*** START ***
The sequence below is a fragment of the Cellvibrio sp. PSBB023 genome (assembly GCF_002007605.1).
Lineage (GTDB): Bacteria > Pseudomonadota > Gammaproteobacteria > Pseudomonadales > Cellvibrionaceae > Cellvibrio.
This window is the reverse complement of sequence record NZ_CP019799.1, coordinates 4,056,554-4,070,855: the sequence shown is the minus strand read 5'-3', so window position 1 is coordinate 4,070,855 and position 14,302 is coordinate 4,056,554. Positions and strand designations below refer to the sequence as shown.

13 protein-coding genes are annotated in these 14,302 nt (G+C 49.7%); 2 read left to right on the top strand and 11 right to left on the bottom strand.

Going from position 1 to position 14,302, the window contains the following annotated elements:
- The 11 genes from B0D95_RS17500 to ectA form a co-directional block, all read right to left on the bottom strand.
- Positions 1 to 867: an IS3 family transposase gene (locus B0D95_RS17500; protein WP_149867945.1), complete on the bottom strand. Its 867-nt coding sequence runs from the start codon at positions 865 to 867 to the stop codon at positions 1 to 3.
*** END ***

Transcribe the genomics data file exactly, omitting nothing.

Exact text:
The sequence below is a fragment of the Cellvibrio sp. PSBB023 genome (assembly GCF_002007605.1).
Lineage (GTDB): Bacteria > Pseudomonadota > Gammaproteobacteria > Pseudomonadales > Cellvibrionaceae > Cellvibrio.
This window is the reverse complement of sequence record NZ_CP019799.1, coordinates 4,056,554-4,070,855: the sequence shown is the minus strand read 5'-3', so window position 1 is coordinate 4,070,855 and position 14,302 is coordinate 4,056,554. Positions and strand designations below refer to the sequence as shown.

13 protein-coding genes are annotated in these 14,302 nt (G+C 49.7%); 2 read left to right on the top strand and 11 right to left on the bottom strand.

Going from position 1 to position 14,302, the window contains the following annotated elements:
- The 11 genes from B0D95_RS17500 to ectA form a co-directional block, all read right to left on the bottom strand.
- Positions 1 to 867: an IS3 family transposase gene (locus B0D95_RS17500; protein WP_149867945.1), complete on the bottom strand. Its 867-nt coding sequence runs from the start codon at positions 865 to 867 to the stop codon at positions 1 to 3.